The truth is that we will all have toxic relationships in our lives from time to time… The good news is that we can all choose to learn and grow. This means taking note of when we find ourselves acting out of anger or jealousy. It also means paying attention to how free we feel to be ourselves in our relationships, or if one tends to wear us out.
Take some time to assess which of your relationships are toxic or not, as well as which of them you want to try and work on versus the ones you may need to walk away from. Throughout this process, I would encourage you to always consider your part in them. The most significant mistake we can make is to assume we aren’t to blame for any of it. Whether our role was to enable their bad behavior or just getting into the relationship in the first place, whatever it is, we need to identify it. If we don’t, we could leave a relationship only to start another that ends the same way. In each partnership, there are two people, and each plays their role. If we figure out what ours is, what’s healthy or unhealthy about it, then we can work to change. We all deserve to have relationships built on trust, love, and mutual respect. Give yourself the opportunity to cultivate them.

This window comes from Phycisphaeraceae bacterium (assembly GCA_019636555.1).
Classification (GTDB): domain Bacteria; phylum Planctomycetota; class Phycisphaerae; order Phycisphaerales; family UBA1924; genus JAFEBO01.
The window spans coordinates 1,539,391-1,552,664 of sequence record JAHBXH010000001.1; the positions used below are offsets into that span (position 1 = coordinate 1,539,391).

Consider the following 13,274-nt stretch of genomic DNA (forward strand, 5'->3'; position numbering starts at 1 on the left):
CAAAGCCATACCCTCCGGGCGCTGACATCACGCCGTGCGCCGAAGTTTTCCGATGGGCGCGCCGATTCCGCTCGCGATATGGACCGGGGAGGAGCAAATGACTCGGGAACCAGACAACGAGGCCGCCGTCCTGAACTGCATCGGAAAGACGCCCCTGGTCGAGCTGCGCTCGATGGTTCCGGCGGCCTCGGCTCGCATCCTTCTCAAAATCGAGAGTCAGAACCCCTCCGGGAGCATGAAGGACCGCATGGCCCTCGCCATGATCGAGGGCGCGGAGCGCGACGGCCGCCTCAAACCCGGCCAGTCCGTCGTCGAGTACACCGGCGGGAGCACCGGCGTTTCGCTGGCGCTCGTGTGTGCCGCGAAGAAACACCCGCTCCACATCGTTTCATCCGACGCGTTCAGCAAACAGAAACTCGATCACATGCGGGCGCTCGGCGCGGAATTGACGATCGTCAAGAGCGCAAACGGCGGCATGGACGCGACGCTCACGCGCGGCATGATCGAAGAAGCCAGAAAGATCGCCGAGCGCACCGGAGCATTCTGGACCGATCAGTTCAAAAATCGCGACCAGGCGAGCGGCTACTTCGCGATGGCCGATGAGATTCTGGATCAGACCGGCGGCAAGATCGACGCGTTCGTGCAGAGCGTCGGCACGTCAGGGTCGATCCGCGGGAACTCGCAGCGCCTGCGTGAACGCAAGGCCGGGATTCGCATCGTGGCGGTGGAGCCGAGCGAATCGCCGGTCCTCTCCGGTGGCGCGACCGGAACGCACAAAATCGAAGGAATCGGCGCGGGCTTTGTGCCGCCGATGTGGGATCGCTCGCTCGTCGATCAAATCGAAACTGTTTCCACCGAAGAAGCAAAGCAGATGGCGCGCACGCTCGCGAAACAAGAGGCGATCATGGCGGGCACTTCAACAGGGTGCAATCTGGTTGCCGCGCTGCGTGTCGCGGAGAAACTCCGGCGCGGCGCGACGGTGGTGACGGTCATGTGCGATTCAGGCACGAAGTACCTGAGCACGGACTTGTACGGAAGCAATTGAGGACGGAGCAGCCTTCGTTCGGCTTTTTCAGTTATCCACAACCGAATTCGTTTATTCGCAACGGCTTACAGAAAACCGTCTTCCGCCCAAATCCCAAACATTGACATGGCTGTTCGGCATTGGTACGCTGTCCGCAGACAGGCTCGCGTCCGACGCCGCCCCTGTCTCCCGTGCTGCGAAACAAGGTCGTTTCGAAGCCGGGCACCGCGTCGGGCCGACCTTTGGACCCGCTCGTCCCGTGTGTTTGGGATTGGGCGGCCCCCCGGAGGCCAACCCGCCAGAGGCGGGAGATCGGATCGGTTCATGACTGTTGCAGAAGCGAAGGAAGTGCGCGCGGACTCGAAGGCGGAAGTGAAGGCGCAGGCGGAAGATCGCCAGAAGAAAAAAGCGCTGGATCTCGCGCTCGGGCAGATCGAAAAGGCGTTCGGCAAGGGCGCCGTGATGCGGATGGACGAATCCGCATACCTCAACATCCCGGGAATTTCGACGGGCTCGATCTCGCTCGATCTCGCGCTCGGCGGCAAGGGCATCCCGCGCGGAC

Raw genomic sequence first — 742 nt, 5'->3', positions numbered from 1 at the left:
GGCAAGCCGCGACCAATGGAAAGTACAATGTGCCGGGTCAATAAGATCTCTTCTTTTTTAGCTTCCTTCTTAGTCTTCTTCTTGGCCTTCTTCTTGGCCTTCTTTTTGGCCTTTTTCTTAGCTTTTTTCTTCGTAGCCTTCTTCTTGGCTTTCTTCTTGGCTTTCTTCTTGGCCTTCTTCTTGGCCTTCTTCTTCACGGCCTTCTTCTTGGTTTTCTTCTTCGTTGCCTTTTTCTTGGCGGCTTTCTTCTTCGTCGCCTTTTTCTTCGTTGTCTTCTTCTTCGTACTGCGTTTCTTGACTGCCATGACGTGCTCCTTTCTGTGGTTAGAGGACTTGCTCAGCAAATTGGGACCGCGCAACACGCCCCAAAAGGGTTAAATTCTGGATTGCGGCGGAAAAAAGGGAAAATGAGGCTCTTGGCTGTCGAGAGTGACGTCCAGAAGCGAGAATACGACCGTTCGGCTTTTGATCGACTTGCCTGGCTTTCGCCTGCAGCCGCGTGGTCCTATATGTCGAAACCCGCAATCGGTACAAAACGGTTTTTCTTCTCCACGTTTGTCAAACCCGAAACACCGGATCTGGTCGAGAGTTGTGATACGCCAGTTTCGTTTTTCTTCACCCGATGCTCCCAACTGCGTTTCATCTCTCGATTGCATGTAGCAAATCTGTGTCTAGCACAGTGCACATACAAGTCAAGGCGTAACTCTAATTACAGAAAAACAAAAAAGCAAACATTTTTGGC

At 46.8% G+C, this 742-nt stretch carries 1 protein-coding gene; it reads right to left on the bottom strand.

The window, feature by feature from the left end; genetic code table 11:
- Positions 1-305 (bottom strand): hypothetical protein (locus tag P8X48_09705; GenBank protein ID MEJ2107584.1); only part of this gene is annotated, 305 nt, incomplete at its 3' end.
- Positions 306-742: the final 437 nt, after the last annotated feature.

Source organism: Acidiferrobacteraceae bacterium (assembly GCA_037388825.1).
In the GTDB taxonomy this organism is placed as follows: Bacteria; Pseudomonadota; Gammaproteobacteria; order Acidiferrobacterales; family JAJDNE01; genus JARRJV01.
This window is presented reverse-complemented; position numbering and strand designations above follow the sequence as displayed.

If you are still questioning whether or not the relationship you are in is toxic, here’s a quick quiz to help sort that out.
Are You in a Toxic Relationship?
- Do you put off seeing them or responding to their texts and calls?
- Do you feel worse after having spent time with them?
- Have they ever threatened to hurt you physically or emotionally?
- Do they discourage you from doing things on your own?
- Have they asked to borrow money and not paid it back?
- Do they ask you for a lot of favors?
- Do you struggle to make decisions without them?
- Have you found out they were talking badly about you behind your back?
- Do you constantly feel like you are walking on eggshells when you’re around them?
- Do they repeatedly put you down?
If you answered yes to more than one of these questions, I would encourage you to consider ending
the relationship. If it’s safe to do so, try to communicate to the other person what you are feeling and
what changes you are trying to make. If both members of a relationship want to work to make it better,
we can overcome these toxic tendencies. However, it cannot be accomplished alone. So consider your
safety as well as your sanity, and make the choices that support your growth.
Published with permission from Are U OK?: A Guide to Caring for Your Mental Health by Kati Morton, LMFT.